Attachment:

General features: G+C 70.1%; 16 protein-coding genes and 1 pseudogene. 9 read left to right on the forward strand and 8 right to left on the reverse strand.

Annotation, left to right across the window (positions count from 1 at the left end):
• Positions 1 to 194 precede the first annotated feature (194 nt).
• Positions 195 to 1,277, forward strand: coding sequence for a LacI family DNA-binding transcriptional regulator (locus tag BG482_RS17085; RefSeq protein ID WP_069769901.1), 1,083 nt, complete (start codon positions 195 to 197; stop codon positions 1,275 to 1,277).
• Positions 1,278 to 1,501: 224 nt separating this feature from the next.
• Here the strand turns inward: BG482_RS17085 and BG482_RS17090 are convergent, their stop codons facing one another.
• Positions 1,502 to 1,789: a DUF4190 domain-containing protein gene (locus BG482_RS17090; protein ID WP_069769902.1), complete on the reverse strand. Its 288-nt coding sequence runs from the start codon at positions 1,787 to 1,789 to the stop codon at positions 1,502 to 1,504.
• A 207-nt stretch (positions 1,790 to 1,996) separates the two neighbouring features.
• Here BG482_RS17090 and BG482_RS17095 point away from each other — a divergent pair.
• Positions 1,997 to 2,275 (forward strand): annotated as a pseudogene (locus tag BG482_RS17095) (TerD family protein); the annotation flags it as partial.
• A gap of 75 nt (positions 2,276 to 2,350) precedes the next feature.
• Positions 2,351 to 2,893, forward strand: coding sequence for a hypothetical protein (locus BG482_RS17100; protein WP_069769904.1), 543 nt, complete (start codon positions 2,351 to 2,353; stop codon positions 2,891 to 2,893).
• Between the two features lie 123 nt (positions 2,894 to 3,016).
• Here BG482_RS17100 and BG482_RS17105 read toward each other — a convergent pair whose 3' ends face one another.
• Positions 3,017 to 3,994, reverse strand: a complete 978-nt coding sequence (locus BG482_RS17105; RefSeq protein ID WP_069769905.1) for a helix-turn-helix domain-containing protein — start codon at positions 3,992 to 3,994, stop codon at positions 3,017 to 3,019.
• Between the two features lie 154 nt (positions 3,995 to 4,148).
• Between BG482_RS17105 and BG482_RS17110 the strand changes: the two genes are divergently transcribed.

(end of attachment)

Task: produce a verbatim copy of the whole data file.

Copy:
General features: G+C 70.1%; 16 protein-coding genes and 1 pseudogene. 9 read left to right on the forward strand and 8 right to left on the reverse strand.

Annotation, left to right across the window (positions count from 1 at the left end):
• Positions 1 to 194 precede the first annotated feature (194 nt).
• Positions 195 to 1,277, forward strand: coding sequence for a LacI family DNA-binding transcriptional regulator (locus tag BG482_RS17085; RefSeq protein ID WP_069769901.1), 1,083 nt, complete (start codon positions 195 to 197; stop codon positions 1,275 to 1,277).
• Positions 1,278 to 1,501: 224 nt separating this feature from the next.
• Here the strand turns inward: BG482_RS17085 and BG482_RS17090 are convergent, their stop codons facing one another.
• Positions 1,502 to 1,789: a DUF4190 domain-containing protein gene (locus BG482_RS17090; protein ID WP_069769902.1), complete on the reverse strand. Its 288-nt coding sequence runs from the start codon at positions 1,787 to 1,789 to the stop codon at positions 1,502 to 1,504.
• A 207-nt stretch (positions 1,790 to 1,996) separates the two neighbouring features.
• Here BG482_RS17090 and BG482_RS17095 point away from each other — a divergent pair.
• Positions 1,997 to 2,275 (forward strand): annotated as a pseudogene (locus tag BG482_RS17095) (TerD family protein); the annotation flags it as partial.
• A gap of 75 nt (positions 2,276 to 2,350) precedes the next feature.
• Positions 2,351 to 2,893, forward strand: coding sequence for a hypothetical protein (locus BG482_RS17100; protein WP_069769904.1), 543 nt, complete (start codon positions 2,351 to 2,353; stop codon positions 2,891 to 2,893).
• Between the two features lie 123 nt (positions 2,894 to 3,016).
• Here BG482_RS17100 and BG482_RS17105 read toward each other — a convergent pair whose 3' ends face one another.
• Positions 3,017 to 3,994, reverse strand: a complete 978-nt coding sequence (locus BG482_RS17105; RefSeq protein ID WP_069769905.1) for a helix-turn-helix domain-containing protein — start codon at positions 3,992 to 3,994, stop codon at positions 3,017 to 3,019.
• Between the two features lie 154 nt (positions 3,995 to 4,148).
• Between BG482_RS17105 and BG482_RS17110 the strand changes: the two genes are divergently transcribed.